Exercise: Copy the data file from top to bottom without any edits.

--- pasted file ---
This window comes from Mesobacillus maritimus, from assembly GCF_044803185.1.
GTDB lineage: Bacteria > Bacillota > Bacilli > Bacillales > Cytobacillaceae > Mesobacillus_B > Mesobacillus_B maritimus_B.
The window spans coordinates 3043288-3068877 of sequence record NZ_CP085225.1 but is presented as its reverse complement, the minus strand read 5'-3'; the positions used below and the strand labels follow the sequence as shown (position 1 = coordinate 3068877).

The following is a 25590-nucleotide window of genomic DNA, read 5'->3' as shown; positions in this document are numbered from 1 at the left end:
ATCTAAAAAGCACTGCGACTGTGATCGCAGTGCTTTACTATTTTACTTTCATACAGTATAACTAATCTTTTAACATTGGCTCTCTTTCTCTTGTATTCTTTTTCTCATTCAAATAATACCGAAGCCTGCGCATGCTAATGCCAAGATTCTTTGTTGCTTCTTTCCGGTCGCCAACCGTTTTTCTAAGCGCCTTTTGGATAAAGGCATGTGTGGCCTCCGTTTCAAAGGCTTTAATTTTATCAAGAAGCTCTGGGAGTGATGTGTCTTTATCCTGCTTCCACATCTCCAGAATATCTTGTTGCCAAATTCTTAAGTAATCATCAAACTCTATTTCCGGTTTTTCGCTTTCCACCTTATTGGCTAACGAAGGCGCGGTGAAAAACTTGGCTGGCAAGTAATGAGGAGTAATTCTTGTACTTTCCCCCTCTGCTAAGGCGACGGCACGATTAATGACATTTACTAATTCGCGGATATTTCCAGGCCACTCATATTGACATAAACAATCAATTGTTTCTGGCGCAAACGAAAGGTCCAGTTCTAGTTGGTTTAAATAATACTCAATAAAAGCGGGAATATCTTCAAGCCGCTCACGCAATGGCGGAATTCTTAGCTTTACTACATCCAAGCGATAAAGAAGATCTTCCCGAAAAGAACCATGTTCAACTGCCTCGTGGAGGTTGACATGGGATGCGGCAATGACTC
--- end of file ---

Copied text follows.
This window comes from Mesobacillus maritimus, from assembly GCF_044803185.1.
GTDB lineage: Bacteria > Bacillota > Bacilli > Bacillales > Cytobacillaceae > Mesobacillus_B > Mesobacillus_B maritimus_B.
The window spans coordinates 3043288-3068877 of sequence record NZ_CP085225.1 but is presented as its reverse complement, the minus strand read 5'-3'; the positions used below and the strand labels follow the sequence as shown (position 1 = coordinate 3068877).

The following is a 25590-nucleotide window of genomic DNA, read 5'->3' as shown; positions in this document are numbered from 1 at the left end:
ATCTAAAAAGCACTGCGACTGTGATCGCAGTGCTTTACTATTTTACTTTCATACAGTATAACTAATCTTTTAACATTGGCTCTCTTTCTCTTGTATTCTTTTTCTCATTCAAATAATACCGAAGCCTGCGCATGCTAATGCCAAGATTCTTTGTTGCTTCTTTCCGGTCGCCAACCGTTTTTCTAAGCGCCTTTTGGATAAAGGCATGTGTGGCCTCCGTTTCAAAGGCTTTAATTTTATCAAGAAGCTCTGGGAGTGATGTGTCTTTATCCTGCTTCCACATCTCCAGAATATCTTGTTGCCAAATTCTTAAGTAATCATCAAACTCTATTTCCGGTTTTTCGCTTTCCACCTTATTGGCTAACGAAGGCGCGGTGAAAAACTTGGCTGGCAAGTAATGAGGAGTAATTCTTGTACTTTCCCCCTCTGCTAAGGCGACGGCACGATTAATGACATTTACTAATTCGCGGATATTTCCAGGCCACTCATATTGACATAAACAATCAATTGTTTCTGGCGCAAACGAAAGGTCCAGTTCTAGTTGGTTTAAATAATACTCAATAAAAGCGGGAATATCTTCAAGCCGCTCACGCAATGGCGGAATTCTTAGCTTTACTACATCCAAGCGATAAAGAAGATCTTCCCGAAAAGAACCATGTTCAACTGCCTCGTGGAGGTTGACATGGGATGCGGCAATGACTC